Kidney stones are a cause for significant pain and sometimes kidney damage. People living in more industrialized countries, like the United States, have an increased risk of forming kidney stones due to higher dietary intake of meats specifically and calories in general. In addition, genetic predisposition increases the risk of kidney stones.
The most common types of kidney stones are composed of calcium and oxalate. Uric acid stones are the next most common type of stone. Both of these types of kidney stones occur more frequently with high intake of meats. The proteins in meats (chicken, fish or red meats) are broken down by the body to uric acid crystals that are then excreted in the urine. This increases the likelihood of forming uric acid stones but in addition, calcium crystals in the urine can attach to the uric acid crystals and then increase calcium oxalate stone formation.
High meat intake also increases the amount of sodium in the urine. Sodium pulls calcium into the urine from the blood stream and increases calcium oxalate stone formation. In addition, high meat intake makes urine more acidic which prevents crystals of uric acid and calcium from dissolving in urine. The crystals are free to attach to one another and form a stone.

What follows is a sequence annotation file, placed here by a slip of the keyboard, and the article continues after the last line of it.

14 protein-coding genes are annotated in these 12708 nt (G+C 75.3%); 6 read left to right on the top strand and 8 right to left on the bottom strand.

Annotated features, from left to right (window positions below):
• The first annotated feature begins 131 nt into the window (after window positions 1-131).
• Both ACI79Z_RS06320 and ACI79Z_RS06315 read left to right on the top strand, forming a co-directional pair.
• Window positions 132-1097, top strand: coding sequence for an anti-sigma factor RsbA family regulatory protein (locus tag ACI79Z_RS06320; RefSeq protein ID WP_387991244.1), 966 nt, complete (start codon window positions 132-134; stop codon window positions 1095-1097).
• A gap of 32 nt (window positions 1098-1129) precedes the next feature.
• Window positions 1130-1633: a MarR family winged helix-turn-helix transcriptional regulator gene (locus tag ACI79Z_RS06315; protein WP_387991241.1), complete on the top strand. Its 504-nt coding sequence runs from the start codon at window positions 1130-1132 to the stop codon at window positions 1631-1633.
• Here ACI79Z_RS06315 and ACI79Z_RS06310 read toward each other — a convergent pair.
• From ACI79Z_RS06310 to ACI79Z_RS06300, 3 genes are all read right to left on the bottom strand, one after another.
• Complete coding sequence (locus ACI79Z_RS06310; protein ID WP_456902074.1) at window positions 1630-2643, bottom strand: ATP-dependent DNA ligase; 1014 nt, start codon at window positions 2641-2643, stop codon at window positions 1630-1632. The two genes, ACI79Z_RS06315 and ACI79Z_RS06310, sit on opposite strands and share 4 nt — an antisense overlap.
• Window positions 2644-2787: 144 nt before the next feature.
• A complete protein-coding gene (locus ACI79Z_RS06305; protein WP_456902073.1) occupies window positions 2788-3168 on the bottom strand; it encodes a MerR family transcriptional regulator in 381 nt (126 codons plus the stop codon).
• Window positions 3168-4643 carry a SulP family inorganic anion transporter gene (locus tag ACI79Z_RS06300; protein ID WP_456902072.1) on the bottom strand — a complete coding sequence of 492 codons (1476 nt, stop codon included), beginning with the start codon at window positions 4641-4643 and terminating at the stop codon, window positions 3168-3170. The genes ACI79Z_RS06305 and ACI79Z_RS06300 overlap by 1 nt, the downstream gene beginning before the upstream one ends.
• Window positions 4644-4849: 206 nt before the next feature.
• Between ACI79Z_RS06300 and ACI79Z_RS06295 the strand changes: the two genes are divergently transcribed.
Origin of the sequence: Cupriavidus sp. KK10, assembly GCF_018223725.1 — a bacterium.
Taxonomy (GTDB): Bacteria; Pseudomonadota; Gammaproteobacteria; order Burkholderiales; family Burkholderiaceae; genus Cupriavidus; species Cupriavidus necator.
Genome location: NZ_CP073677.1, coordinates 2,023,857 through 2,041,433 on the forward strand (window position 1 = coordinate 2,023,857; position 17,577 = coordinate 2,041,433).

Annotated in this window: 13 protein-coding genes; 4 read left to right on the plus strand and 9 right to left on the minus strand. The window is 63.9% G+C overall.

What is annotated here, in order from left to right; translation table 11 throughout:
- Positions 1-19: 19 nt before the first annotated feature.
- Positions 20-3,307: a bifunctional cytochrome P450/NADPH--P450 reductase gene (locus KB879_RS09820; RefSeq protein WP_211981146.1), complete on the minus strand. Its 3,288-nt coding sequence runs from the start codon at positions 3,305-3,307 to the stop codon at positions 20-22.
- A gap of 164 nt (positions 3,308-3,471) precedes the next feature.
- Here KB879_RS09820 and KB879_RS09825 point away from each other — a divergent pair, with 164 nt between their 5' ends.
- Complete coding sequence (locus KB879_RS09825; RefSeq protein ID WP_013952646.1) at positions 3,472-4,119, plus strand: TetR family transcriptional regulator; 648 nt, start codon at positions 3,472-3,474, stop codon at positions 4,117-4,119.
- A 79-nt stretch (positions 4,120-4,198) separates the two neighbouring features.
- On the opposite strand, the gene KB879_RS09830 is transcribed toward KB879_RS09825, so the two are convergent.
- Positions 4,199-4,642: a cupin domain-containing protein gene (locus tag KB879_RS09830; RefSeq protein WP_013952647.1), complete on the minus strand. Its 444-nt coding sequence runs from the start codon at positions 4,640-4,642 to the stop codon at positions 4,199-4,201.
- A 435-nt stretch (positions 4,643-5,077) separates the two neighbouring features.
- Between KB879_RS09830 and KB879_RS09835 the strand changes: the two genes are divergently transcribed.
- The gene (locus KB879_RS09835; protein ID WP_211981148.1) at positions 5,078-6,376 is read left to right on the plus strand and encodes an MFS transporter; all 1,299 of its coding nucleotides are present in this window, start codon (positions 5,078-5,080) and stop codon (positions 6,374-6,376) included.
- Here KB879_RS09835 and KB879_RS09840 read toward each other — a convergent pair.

Another more recently recognized impact of diet on the occurrence of stone disease relates to the increasing rate of obesity. Obese patients have been noted to have an increased rate of kidney stones and these are often formed from uric acid crystals. The exact cause of the increased occurrence of stones in obesity is not known but probably relates to high intake of food and a change in the ability of insulin to function properly.
In addition to their dietary factors mentioned, having a family member with kidney stones increases the likelihood of forming a stone. Calcium oxalate, uric acid, and cystine stones occur more commonly in those with hereditary predispositions.
Fortunately, once a kidney stone occurs, an evaluation to determine the cause can help prevent the occurrence of more stones. The evaluation (metabolic workup) is relatively simple and consists of blood work and a collection of urine for 24 hours to determine the amount of calcium, oxalate, uric acid, cystine, and sodium in the urine along with a measure of the volume of urine produced in a day.
Increasing fluid intake to cause production of 2 liters of urine a day will flush crystals from the kidneys and help prevent further stones. Other dietary changes and medication recommendations can be made depending on the findings of the metabolic workup.
Ed Robey, MD